Skip to main content

Posts

Mind the Gap and Business Technology

"MIND THE GAP AND THE ACCIDENTAL TECHNOLOGISTS" is the topic on which Andy Mulholland wrote an interesting note recently, and I so wish if this were a guest post on this blog, if only for the namesake. Highlighting 'the gap', as he puts it, Andy describes the misalignment of Technology focus with Business needs. The problem is rather recent, cropping up only from 90's, because before that, nobody actually bothered. The flexibility of IT introduced by leaps and bounce of advances of the recent decades is the reason for this widening gap because previously the rigidity of how computer systems worked almost ensured that business accepted what (MIS) system owners dictated.

HBR: Short Overseas Assignments

HOW SHOULD ONE REPLY TO THAT seemingly casual email detailing titillating offer of servicing the client from onsite or onshore location for a few weeks or months to take the project to the next big level? The short answer is, reply by sleeping over it a couple of days, especially while one is been-there-done-that category. The recent HBR research article however goes on to urge you to deny it flatly. It is apparently less costly for the company to push for short-termed, employee-only transfer compared to a two-year global assignment having a settled designation for the similar tasks. The research running for a couple of years shows that these propositions are riddled with marriage troubles, depression, child behaviour issues, and other difficulties.

Peter Principle and Promotions

Peter Principle: "Every new member in a hierarchical organization climbs the hierarchy until he/she reaches his/her level of maximum incompetence." [try here for more] IT IS PARADOXICAL, SOUNDS UNREASONABLE, AND DEFIES COMMON-SENSE. But that is how it works, realistically and evidently, for any hierarchical organization where the way of promotion rewards the best members and where the competence at their new level in the hierarchical structure does not depend on the competence they had at the previous level, usually because the tasks of the levels are very different between each other. Since about 50 years ago when a Canadian psychologist named Laurence J. Peter published his studies to this effect in 1969, there has been many changes in the way organizations and it workforce operate in relation with each other. There has been multiple experimental models across various industries, including Role-based organization, Competency-based designations, (A fusion of sorts of the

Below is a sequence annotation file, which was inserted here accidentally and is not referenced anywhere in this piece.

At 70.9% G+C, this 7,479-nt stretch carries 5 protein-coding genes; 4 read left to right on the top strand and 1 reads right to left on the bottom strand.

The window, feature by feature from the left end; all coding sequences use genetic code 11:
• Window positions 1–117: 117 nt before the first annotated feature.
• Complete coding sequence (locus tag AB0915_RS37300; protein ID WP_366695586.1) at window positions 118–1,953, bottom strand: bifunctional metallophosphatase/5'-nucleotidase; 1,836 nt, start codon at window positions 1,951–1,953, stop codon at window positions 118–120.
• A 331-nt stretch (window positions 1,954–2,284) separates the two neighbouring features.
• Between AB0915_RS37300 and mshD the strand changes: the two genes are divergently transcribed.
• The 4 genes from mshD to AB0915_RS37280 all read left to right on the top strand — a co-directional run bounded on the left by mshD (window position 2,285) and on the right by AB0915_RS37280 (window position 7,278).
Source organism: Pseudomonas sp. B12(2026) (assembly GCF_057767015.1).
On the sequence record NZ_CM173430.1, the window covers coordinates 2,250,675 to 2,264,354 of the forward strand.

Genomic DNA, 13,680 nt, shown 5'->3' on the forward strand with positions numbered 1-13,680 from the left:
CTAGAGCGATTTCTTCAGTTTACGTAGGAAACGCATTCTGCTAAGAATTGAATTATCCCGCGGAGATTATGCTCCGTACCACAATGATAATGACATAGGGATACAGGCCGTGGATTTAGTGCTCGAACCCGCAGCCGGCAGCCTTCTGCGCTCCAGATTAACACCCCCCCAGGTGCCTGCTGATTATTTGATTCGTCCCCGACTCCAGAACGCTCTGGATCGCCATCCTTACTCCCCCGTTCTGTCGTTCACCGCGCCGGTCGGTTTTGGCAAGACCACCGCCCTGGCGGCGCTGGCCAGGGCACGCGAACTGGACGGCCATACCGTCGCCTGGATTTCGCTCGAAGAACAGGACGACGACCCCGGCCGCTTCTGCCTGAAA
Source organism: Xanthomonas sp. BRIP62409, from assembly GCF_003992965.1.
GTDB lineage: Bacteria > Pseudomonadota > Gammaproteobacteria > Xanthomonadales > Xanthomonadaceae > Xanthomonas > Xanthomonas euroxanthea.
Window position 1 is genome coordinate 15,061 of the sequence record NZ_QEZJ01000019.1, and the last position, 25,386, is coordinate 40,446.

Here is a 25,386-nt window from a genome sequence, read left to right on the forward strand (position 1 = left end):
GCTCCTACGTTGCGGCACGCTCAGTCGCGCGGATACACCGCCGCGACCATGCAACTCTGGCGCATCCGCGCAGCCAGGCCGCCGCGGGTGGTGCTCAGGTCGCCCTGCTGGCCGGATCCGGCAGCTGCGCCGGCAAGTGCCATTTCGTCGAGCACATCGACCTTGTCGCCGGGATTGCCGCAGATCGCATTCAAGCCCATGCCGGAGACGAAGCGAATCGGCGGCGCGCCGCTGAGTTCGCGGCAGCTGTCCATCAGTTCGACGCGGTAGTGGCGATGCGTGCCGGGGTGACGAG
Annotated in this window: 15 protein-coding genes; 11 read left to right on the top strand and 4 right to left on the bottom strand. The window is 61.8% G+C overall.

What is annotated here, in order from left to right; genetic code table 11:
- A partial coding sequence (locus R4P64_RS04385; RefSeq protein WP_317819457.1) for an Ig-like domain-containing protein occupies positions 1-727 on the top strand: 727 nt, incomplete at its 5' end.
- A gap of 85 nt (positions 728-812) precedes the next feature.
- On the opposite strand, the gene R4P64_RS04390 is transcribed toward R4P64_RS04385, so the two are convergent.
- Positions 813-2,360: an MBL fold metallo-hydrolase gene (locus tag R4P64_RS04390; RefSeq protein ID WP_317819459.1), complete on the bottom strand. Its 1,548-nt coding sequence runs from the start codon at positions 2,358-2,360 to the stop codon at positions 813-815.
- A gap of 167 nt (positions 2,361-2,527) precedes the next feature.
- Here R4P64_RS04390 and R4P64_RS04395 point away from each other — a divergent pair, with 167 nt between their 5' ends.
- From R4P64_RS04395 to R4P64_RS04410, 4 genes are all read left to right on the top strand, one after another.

Mushroom Theory Leadership

Mushroom Management Theory: Keep employees in the dark and fearful, feed them manure and dung, watch them grow and when they grow enough, get them canned. (try here for more at urban dictionary) IN QUITE A CONTRAST TO THE PREVIOUS post on model leadership , this is not only a different type of leadership, it is found being practices widely as well. Referencing their publication for this month (June 2009), John Landry of Harvard Business Review writes that Lehman would not have happened if they would have allowed a freer flow of information, or made it easier for employees to raise their concerns. Industry observers have drawn parallels of Lehman explosion with implosions of Enron and WorldCom citing the same "keeping in dark" issues where information is not shared. But before that, a brief 'story':